Zimbabwe is on the verge of decriminalizing HIV transmission through the Marriages Bill Section 53(2) as a way of modernizing and humanizing the country’s HIV response.
Under the current laws, transmission of HIV to another person, unknowingly or not is a criminal offense.
Speaking during the launch of the media toolkit on the criminalization of HIV earlier, Health and Child Care Parliamentary Portfolio Committee chairperson, Dr Ruth Labode said the Marriages Bill is a done deal.
“We are happy that the bill is now in the president’s office awaiting to be signed but all the groundwork is done,” she said.
“The current criminal justice system is not well-equipped to handle HIV-related criminal matters because this requires science and technology to determine the sequence of infection. The law is currently heavily hinged on the testimony of one person as the focus for conviction and it’s about to change,” she added.
By enacting section 53(2) of the Marriage Bill 2019 and repealing section 79 of the criminal code, parliament will modernize and humanize Zimbabwe’s HIV response and remove a critical legal barrier to HIV prevention, treatment and care in line with the constitution.
According to Dr Labode, for a person to be found guilty of any crime in Zimbabwe there must be established proof beyond a reasonable doubt.
“As we stand, we have moved on to access other legal issues. There is no need to criminalize the transmission of HIV. We are saying if everybody is on treatment and has been tested, the virus and its ability to spread goes down to zero so there surely is no reason to criminalize each other” said Dr Lobode.
Speaking at the launch, Health Law & Policy Consortium (HPLC) Chairperson Tinashe Mundawarara, said there has been progress with regards to decriminalizing HIV transmission and the media has been a key player and advocate around the subject.
“We have come a long way in terms of this advocacy journey on decriminalization of HIV. As a country, we did have our first case in 2004 in Mutare, and from there, we did have a number of people who were charged under the now-repealed Sexual Offenses Act and the whole section from the repealed Sexual offenses Act was put into the criminal code and still lives with us to this day,” said Mundawarara.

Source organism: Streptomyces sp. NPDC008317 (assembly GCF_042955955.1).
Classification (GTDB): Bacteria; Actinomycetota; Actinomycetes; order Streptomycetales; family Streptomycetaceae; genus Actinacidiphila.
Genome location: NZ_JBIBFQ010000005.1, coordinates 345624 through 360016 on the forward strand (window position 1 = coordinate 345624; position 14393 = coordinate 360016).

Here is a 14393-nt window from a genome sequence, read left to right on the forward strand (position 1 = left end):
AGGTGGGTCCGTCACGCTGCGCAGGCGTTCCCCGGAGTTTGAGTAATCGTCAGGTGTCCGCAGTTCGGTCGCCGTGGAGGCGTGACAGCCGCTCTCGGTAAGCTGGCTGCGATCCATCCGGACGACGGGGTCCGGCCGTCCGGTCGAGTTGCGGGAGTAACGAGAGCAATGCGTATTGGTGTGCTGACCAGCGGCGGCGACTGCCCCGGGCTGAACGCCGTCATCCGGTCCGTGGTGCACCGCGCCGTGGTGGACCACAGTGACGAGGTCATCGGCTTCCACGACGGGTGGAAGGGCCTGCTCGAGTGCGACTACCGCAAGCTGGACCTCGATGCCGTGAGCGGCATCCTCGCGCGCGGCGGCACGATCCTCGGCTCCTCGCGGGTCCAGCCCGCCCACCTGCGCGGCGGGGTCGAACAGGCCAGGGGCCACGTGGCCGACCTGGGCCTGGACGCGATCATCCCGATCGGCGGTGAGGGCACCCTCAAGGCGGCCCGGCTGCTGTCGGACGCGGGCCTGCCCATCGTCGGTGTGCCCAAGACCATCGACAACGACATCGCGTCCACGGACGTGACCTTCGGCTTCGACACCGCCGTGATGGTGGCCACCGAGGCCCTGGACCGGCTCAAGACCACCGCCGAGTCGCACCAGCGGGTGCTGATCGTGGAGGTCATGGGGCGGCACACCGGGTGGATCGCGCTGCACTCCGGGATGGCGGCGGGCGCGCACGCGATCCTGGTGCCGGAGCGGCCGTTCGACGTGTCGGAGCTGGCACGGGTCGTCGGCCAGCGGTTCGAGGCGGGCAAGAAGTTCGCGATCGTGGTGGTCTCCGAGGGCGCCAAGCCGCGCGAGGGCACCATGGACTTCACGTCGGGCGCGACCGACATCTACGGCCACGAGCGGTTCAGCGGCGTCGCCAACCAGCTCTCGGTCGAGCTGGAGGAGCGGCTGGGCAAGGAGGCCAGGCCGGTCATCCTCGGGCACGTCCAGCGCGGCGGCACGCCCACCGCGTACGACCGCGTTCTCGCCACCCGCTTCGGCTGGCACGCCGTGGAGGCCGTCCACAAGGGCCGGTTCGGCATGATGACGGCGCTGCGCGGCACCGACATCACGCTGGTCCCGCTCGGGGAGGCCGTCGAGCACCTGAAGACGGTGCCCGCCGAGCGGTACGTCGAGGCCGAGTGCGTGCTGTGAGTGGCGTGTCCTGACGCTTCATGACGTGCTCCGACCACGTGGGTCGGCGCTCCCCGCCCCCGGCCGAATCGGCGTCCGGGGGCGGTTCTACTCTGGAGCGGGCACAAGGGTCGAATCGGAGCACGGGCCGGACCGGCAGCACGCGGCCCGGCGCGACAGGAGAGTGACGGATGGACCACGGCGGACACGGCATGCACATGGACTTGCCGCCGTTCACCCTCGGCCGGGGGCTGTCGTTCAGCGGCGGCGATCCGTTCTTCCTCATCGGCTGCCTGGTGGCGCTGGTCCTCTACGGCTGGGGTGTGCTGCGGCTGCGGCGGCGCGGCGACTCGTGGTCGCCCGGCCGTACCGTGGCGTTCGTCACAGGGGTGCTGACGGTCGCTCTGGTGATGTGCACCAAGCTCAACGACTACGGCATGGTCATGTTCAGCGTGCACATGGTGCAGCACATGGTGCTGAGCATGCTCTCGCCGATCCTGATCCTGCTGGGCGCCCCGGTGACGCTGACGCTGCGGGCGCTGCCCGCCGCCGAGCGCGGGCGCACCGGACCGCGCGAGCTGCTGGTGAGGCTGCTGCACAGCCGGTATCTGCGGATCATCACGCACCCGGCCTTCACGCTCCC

This has been noted to be extremely difficult in instances of HIV transmission because of many reasons which include the fact that the direction of infection cannot be scientifically proven. Essentially, it cannot be proved who had the infection first and the only certainty may be with regards to who was tested first.
Some HIV genotypes may be transmitted from another common source outside of the concerned parties.
Criminalizing HIV infection promotes stigma and discrimination because according to Section 79 of the Criminal Code, a person may still be found guilty of this crime even though the sexual conduct did not result in the actual transmission of HIV.
Essentially anybody living with HIV is a potential criminal.
This directly contradicts science because currently, constant and regulated consumption of antiretroviral treatment reduces chances of transmission.
The current law on the transmission of HIV does not reflect the current changes in the field of science and medicine.
These included one Samukelisiwe Mlilo, who was dragged to court by her husband who accused her of wilfully infecting him sometime in 2012. Despite lack of concrete evidence, she was convicted of a criminal offense.
Those campaigning against the law argue that HIV criminalization was an unjust application of the law to people living with HIV based solely on their HIV status either via HIV-specific criminal statutes, or by applying general criminal laws that allow for prosecution of unintentional HIV transmission, potential or perceived exposure to HIV, where the virus was not transmitted, and/or non-disclosure of known HIV-positive status.